The main lessons I learnt on my trip last month to Italy with Cirio were that less is more, and cook quality ingredients simply. Buying the cheapest ingredients can indeed be a false economy, and it is a matter of knowing what to spend on and what to save on.
The classic Tuscan dish of Fagioli all’uccelletto – beans in tomato sauce, is a prime example of a frugal, but delicious dish – by buying a premium tomato such as Cirio frugal beans are made into something really rather special, and a frugal meal becomes a treat rather than a penance.
We ate these beans in Osteria dal 1931 in Trastevere, Rome. I am sure that my version is not that authentic, but certainly carries the spirit and sentiment of the original.
A few notes on cooking beans – I far prefer to cook my beans from dried, they taste far superior, packets of dried beans are cheaper and easier to transport home from the supermarket than tins. I soak overnight and then gently simmer the beans, either on the hob or in the slow cooker. I find that with a fast boil that the beans can go from hard to mush very fast, or the inside cooks and expands whist the skin is still tight causing the beans to split. When soaking beans I place the beans in a bowl, add a teaspoon of bicarbonate of soda, cover with boiling water and soak overnight. Before cooking drain, rinse and cook in fresh water. You can, if you run out of time, freeze the soaked beans and finish cooking them another time. With an overnight soak and the bicarb treatment I find that all dried beans and pulses cook really fast (about 20 minutes for chickpeas – but timings will vary according to how old the beans are).
I really recommend making a big batch of this and freezing some. As with all these type of dishes it is immeasurably better when left to get cold and then reheated. Serve with some hot dogs!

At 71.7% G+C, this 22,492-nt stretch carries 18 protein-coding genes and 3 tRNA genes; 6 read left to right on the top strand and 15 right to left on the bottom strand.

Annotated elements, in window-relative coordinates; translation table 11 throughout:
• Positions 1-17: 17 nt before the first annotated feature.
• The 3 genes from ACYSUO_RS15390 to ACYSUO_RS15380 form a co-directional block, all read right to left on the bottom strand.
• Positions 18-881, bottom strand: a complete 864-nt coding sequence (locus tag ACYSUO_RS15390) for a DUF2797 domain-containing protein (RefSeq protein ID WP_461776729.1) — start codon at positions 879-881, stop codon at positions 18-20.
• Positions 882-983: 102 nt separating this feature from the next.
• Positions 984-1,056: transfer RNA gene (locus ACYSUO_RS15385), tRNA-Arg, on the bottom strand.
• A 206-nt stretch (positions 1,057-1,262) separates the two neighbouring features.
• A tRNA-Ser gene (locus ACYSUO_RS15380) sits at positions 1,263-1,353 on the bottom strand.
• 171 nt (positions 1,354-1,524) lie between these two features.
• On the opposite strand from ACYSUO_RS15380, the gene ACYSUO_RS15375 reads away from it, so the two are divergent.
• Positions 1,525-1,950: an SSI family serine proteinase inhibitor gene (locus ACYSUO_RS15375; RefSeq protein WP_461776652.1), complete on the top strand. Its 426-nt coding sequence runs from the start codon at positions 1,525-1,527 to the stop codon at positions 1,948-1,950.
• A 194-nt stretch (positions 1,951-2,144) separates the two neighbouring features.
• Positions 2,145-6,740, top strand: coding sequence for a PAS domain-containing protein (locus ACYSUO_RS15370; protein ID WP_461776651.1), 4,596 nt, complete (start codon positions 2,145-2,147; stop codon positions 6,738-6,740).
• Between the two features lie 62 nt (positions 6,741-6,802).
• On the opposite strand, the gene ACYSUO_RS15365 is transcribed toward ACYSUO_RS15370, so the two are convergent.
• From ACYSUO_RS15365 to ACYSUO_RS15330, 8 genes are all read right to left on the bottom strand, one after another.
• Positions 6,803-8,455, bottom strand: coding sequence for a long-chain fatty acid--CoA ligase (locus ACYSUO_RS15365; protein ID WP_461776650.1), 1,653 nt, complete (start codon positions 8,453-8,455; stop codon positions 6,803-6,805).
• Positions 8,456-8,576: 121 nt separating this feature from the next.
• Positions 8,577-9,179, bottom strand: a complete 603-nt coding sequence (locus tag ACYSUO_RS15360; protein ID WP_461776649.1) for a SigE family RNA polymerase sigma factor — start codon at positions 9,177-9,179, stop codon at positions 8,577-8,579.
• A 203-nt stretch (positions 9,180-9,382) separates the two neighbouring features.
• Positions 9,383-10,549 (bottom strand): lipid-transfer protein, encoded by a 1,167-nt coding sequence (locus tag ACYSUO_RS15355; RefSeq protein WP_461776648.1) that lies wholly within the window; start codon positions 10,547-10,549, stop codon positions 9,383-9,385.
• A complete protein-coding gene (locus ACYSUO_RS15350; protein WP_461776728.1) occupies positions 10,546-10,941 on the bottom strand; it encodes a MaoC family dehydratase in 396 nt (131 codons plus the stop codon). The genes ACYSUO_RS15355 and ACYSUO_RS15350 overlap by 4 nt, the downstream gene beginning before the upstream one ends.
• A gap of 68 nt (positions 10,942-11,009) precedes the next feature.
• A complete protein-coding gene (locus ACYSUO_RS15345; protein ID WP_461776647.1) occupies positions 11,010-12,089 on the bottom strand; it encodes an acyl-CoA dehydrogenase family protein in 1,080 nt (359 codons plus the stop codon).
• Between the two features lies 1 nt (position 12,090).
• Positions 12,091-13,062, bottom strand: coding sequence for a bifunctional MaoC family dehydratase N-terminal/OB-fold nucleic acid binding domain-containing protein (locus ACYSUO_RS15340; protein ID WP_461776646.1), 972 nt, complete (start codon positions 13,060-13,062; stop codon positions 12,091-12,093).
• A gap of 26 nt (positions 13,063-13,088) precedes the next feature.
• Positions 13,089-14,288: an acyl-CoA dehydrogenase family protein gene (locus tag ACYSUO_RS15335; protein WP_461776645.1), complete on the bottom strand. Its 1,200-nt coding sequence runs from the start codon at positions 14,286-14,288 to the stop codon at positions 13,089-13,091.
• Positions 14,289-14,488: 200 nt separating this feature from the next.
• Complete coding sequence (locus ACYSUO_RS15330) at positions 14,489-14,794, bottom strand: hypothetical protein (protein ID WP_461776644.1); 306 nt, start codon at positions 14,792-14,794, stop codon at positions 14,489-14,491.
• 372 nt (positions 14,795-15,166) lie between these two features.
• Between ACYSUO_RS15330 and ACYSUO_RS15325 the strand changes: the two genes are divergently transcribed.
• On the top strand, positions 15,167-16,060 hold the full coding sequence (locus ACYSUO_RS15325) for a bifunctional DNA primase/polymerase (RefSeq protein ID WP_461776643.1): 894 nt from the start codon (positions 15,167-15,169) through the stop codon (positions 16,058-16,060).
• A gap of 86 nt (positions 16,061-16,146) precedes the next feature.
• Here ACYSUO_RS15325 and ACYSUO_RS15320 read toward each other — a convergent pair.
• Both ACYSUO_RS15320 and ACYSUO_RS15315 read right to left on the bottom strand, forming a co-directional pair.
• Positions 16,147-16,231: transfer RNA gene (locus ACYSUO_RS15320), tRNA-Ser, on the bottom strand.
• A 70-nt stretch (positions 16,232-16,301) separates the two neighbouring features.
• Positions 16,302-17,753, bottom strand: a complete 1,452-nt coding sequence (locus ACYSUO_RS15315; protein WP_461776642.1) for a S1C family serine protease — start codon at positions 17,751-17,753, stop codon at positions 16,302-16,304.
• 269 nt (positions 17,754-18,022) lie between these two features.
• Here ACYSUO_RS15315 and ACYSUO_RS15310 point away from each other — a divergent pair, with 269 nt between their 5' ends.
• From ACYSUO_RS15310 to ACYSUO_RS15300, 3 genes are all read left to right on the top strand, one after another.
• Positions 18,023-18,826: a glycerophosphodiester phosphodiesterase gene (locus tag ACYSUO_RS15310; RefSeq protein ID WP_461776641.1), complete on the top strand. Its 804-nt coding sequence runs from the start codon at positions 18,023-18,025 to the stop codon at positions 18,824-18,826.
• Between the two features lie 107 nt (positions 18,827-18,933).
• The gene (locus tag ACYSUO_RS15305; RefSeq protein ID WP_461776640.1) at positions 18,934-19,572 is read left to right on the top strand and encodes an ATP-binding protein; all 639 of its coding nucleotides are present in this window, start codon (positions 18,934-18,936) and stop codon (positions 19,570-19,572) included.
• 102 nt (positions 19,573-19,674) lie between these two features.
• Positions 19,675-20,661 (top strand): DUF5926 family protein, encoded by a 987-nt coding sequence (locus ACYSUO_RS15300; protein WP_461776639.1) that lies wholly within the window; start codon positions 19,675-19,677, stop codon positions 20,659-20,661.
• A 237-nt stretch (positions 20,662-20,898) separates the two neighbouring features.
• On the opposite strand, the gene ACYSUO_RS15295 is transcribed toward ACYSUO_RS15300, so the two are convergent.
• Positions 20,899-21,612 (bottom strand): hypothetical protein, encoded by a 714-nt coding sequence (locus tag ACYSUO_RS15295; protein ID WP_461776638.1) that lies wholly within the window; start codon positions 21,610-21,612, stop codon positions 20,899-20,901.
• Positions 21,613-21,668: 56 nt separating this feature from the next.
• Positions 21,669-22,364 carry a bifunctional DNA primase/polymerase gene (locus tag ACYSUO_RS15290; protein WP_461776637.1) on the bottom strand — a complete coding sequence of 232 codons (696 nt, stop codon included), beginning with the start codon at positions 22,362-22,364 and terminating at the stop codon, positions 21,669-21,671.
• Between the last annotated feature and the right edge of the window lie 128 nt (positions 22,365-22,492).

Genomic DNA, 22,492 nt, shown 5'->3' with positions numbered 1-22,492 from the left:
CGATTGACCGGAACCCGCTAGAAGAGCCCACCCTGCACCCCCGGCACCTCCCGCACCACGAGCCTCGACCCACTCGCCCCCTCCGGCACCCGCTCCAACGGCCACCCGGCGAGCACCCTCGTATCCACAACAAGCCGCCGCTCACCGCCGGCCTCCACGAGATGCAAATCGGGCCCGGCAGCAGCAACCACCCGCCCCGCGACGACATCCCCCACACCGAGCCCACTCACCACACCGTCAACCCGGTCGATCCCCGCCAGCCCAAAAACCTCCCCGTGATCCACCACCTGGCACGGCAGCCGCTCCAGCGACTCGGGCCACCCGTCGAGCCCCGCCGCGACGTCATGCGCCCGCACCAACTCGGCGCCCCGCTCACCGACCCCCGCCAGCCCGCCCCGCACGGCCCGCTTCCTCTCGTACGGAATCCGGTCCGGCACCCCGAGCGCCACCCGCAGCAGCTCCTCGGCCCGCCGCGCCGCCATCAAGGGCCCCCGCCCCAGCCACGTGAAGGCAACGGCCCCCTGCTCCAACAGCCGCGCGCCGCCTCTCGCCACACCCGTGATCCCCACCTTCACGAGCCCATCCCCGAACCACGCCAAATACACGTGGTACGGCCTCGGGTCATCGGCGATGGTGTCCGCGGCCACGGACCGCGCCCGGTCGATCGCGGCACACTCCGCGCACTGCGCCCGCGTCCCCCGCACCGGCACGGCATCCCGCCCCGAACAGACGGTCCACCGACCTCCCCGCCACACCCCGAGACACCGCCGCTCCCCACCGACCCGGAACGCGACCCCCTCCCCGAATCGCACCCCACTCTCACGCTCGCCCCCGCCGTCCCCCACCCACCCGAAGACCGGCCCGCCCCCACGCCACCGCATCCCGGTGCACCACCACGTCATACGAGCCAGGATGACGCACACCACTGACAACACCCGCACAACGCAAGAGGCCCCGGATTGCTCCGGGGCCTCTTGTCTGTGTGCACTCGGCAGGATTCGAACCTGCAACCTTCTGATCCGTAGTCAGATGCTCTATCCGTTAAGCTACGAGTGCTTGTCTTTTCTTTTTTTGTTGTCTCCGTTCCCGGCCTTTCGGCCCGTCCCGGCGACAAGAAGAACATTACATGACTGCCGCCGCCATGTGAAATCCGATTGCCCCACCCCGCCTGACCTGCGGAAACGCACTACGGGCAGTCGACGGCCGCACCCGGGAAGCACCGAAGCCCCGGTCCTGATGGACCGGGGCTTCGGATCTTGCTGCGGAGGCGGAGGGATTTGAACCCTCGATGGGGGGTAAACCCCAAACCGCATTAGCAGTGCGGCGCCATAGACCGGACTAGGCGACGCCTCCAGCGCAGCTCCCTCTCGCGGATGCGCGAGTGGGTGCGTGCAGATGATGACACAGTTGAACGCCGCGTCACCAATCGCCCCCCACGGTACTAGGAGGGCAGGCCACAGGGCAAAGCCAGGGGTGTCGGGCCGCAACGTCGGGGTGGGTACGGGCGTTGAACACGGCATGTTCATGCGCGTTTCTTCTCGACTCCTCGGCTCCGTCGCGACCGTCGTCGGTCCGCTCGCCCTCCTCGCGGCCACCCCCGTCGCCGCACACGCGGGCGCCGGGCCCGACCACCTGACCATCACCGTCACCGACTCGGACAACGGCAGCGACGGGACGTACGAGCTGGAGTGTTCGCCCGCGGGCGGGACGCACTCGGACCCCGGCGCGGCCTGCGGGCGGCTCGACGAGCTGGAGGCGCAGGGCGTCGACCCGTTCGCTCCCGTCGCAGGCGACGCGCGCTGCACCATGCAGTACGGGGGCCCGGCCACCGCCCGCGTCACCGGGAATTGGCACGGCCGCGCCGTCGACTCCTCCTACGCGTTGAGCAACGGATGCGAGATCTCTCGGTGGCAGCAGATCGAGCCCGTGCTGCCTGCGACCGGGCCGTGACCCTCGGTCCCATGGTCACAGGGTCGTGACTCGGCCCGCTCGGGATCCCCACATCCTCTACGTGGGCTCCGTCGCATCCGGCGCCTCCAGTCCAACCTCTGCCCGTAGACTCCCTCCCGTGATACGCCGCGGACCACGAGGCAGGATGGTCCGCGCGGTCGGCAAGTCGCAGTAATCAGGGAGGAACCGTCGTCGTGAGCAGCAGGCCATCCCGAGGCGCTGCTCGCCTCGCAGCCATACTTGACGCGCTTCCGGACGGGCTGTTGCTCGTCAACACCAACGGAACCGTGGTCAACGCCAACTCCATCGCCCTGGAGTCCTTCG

Fagioli all’uccelletto - beans in tomato sauce
- 200 g dried beans – I used pinto (a dried white bean is more Tuscan and would work just as well)
- 1 tsp bicarbonate of soda
- 2 tbs good olive oil
- 3 cloves garlic – finely chopped
- A few fresh sage leaves (or a pinch of dried herbs)
- 540 g bottle Cirio passata
- 70 g pot Cirio tomato puree
- The night before you make the dish place the beans and bicarbonate of soda in a bowl and cover with boiling water. Set to one side and allow to soak overnight.
- Drain the beans and rinse well. Put into a large saucepan, cover with boiling water and let them simmer until three quarters done – so the outside of the bean is soft, but the centre is still chalky, this will take between 20 – 40 minutes depending on the type and size of bean. Drain and rinse, reserving a cup of the cooking water.
- Whilst the beans are cooking gently heat the garlic and herbs in the olive oil, in a large frying pan, you want them to infuse rather than cook.
- Add the passata (rinse the bottle out with a splash of the bean soaking water), puree to the pan and the beans, stir, season with salt and pepper and allow to cook on the lowest heat for about an hour until the beans are tender, add some of the bean cooking water during this time if needed.
- Serve with a sprinkle of fresh herbs and a liberal sprinkling of salt and freshly ground pepper.
I am so impressed with the Cirio passata, thick, silky smooth and richly flavoured it is delicious straight from the bottle, and would make a very good base for a bloody Mary too. It comes in plastic bottles, so if you only use half a bottle simply put the lid back on and pop into the freezer until you next need some.
Fuss Free Flavours was commissioned by Cirio to travel to Italy on a journey to discover the #TrueItalian food. All opinions are my own.